Previously on Heroes Forever....
Out of the gloom and
drizzle appeared Pride of South, the passenger ship carrying 1310 troops
that were reporting back to duty from leave. The ship was approaching
its destination - the Kankasanthurai harbour.
The two Fast Attack
Crafts (FACs) P 462 and P 442, on their way from Kankasanthurai harbour
to Nagarakovil, patrolling the Chalai area was informed of her movements
around 0800 hours.
real meaning of heroism
Date: September 16, 2001
Time: 0430 hrs
Accompanied by two gunboats from Trincomalee and another one with a
small boat and another small boat from the North, Pride of South made
its way northward.
At 0430 hours: CEO of one of the gunboats detected few unidentified
vessels heading towards the ship. By then Pride of South was 30 miles
northeast of Point Pedro. The two FACs were informed of LTTE movements
and made for the ship at full speed.
“I had always wanted to join the Forces since childhood,” said Lt.
Commander Nilantha Hewavitharane, OIC (Officer-in-Command) of P 462.
Officer with six years experience in the FAC squadron, during which he
had commanded three FACs.
He received four years training at the Kotelawala Defence Academy (KDA)
from 1990 to 1994, one year training at the Naval and Maritime Academy,
received his Sub-Lieutenant training in Bangladesh, specialised in
Anti-submarine warfare in India.
Near Nagarkovil, few LTTE boats attempted to direct them. But the two
FACs were able to avoid engaging in combat, not losing sight of what was
most vital. The FACs reached the scene within an hour, at full speed.
0600 hrs: They discovered that they were outnumbered. It was two FACs
against nearly 20 LTTE boats. There were only five gunboats to protect
the ship. But the Pride of South would have been left at the mercy of
the LTTE boats had the FACs backed out. The FACs avoided the fleet of
LTTE boats and made straight for the ship.
Lt. Commandar Nilantha Hewavitharana receives The Weera Wickrama
Vibushana from President Mahinda Rajapaksa.
“We saw that the ship was moving towards the sea and the LTTE boats
were following her.” The LTTE boats had formed a crescent around the
ship and were shooting at her hull. The Pride of South was a passenger
transport vessel and did not haveheavy weaponry.
Army personnel on board were shooting at the LTTE boats, with
short-range light weapons. The two FACs were high on their heels. When
they reached the scene they strategically placed themselves between the
ship and the LTTE boats.
Lt. Hewavitharane told his crew of 14, that they had to somehow save
the 1310 passengers on board. LTTE boats were too close to the FACs that
it was difficult for them to manoeuvre. The gap between the ship and the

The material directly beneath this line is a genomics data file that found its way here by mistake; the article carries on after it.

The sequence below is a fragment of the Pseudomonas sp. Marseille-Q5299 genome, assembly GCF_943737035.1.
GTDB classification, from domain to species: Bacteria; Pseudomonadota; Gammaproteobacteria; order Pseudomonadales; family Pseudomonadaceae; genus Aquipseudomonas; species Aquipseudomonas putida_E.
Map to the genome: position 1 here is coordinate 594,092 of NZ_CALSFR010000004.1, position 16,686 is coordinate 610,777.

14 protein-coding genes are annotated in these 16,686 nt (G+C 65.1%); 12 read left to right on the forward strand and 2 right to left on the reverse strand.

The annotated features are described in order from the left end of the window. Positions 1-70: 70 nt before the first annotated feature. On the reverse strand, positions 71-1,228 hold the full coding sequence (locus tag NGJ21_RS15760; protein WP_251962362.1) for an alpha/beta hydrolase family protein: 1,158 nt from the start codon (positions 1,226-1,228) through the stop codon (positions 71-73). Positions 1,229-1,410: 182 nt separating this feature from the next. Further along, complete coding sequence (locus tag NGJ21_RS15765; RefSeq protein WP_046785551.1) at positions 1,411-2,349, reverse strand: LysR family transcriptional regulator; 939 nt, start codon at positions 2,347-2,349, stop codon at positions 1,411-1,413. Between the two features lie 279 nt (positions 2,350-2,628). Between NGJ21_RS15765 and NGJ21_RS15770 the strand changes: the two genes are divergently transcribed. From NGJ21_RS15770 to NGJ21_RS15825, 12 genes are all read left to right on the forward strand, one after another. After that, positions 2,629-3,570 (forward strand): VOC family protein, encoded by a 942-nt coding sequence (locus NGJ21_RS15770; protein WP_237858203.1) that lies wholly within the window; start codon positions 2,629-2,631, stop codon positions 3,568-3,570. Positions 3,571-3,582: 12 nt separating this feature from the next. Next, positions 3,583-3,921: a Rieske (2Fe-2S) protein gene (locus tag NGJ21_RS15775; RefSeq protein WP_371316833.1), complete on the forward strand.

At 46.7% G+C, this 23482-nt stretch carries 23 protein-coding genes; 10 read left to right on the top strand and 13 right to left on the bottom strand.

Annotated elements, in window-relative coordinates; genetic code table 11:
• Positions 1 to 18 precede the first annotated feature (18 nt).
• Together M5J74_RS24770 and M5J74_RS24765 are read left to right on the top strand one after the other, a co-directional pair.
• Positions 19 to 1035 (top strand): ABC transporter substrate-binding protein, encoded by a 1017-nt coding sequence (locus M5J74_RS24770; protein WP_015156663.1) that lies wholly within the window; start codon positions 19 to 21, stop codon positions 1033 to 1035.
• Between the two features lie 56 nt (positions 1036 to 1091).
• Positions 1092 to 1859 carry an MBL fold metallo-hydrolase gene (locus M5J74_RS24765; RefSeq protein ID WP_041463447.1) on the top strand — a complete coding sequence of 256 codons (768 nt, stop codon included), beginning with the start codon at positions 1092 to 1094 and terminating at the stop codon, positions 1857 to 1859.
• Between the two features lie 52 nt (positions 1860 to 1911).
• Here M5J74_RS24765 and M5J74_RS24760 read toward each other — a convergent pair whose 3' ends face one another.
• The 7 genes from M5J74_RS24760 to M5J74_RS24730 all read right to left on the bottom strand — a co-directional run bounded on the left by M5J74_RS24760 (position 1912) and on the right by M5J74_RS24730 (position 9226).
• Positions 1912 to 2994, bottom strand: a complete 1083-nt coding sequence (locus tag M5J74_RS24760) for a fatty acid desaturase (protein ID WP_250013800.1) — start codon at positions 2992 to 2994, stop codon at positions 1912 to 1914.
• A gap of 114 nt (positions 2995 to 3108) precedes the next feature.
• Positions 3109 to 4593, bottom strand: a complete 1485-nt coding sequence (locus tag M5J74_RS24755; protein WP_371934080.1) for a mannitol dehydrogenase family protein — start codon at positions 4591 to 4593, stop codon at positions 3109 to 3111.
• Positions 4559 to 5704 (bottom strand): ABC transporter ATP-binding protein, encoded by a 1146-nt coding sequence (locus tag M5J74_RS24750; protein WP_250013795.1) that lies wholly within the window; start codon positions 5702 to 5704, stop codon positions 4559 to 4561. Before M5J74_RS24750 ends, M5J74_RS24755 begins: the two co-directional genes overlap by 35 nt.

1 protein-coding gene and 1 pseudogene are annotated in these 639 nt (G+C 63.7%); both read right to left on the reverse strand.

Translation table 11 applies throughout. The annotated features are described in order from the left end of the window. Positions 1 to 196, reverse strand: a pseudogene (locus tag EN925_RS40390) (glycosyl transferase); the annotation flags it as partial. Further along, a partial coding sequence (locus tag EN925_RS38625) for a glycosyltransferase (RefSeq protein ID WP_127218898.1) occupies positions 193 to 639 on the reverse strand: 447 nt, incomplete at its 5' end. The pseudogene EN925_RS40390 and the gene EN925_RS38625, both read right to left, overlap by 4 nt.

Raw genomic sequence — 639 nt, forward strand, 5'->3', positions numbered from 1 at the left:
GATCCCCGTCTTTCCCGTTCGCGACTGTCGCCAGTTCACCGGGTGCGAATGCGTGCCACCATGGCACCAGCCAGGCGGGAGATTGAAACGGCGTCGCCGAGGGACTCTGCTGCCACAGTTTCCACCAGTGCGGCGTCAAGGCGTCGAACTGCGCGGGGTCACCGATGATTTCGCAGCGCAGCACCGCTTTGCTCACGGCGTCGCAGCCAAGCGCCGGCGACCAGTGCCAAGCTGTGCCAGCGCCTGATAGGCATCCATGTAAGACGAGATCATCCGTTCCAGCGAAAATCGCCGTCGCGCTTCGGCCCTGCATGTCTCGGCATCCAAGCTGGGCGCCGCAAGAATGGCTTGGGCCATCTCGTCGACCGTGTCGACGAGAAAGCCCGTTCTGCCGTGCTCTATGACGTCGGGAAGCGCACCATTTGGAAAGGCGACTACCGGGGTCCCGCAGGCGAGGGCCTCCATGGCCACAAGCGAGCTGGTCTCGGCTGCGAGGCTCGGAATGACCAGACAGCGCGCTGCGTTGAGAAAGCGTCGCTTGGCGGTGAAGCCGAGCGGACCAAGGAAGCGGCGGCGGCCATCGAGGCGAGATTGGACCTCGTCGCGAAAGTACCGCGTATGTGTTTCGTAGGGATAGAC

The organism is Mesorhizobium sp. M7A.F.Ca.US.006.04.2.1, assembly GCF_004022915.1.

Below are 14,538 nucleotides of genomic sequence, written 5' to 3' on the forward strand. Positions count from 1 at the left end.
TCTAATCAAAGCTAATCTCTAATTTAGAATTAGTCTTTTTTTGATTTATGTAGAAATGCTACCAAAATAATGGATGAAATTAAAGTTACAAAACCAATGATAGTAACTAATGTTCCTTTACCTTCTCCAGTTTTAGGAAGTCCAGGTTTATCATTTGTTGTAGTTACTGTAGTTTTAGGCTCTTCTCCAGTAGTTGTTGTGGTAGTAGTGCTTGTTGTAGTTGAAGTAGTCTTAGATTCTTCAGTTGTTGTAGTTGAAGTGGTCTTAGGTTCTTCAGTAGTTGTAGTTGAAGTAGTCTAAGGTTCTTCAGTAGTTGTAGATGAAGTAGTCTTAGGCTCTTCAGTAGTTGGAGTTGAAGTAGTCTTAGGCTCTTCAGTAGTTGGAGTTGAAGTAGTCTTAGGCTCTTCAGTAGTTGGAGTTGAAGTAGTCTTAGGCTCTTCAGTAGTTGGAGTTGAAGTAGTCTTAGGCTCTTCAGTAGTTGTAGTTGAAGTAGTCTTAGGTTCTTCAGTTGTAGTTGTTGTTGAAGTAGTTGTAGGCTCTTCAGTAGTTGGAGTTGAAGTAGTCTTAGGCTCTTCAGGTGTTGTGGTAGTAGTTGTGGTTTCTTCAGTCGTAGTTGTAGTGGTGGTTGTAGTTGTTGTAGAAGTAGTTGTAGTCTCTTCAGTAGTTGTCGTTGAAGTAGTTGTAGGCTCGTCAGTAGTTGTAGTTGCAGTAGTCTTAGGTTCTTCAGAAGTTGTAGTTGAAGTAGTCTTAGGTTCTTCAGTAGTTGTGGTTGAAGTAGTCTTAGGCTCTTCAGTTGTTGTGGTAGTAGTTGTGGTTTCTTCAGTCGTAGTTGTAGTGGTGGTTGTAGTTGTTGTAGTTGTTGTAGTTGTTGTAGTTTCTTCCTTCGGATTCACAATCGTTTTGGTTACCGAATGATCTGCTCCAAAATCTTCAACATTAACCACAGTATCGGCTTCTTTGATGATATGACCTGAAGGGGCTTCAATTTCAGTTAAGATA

LTTE fleet was approximately 100 metres. Lt. Hewavitharane manoeuvred P
462 around the ship and fired at the LTTE boats.
“I could hear the Army personnel on board the ship cheering. I
attacked from one side of the ship while Lt. Kiriella, OIC of the other
FAC, fired from the other side.” Most of the LTTE boats were hit. At
0650 a sailor of P 462 got hit in the head. “I couldn’t transfer him,
because that would mean jeopardizing the mission. He was conscious for
over half an hour.” There were two other casualties as well.
0700 hrs: Just two FACs had fought against nearly 20 LTTE boats for a
full hour, beating the odds, when reinforcements from KKS (Kankesanthurai)
finally arrived. By which time Pride of South was quite safe, the two
FACs managed to maintain a considerable distance between her and the
0930 hrs: The situation was almost under control. The sailor who got
shot was transferred to KKS via the other FAC - P 442. But P 462 held
on. The whole battle lasted for over five hours. It went on until 1130.
Pride of South was finally saved.
hrs: P 465 got hit during the battle. “I had run out of ammo and fuel
and my guns got jammed .” P 442 had run out of fuel as well by then,
since they came for the rescue straight from a patrol the day before. P
442 was sent to KKS to bring back a fresh supply of ammunition, but was
held off. “We could see that P 442, making her way towards us.”
As soon as P 442 arrived with the ammunition the FACs reloaded and
braced themselves for a fresh attack. All the FACs lined up in an
attempt to rescue P 465. They were successful in their endeavour, the
LTTE boats retreated. Another FAC started to tow P 465 to safety.
Their objective of saving Pride of South and the 1310 on board was
achieved against all odds. Lt. Hewavitharane, who had been presented
with a Rana Soora Medal for acts of bravery he had accomplished earlier,
was presented with a Weera Vickrema Vibhushana, for the contribution he
made to saving Pride of South and was promoted to the rank of Lt.
As the saying goes “If heroes are made and not born, who or what
makes them? But if they are born and not made, how shall we know them?”
Lt. Commander Hewavitharane confirmed the real meaning of heroism by
displaying courage and the will for self-sacrifice and as a result this
week the memento is dedicated to him.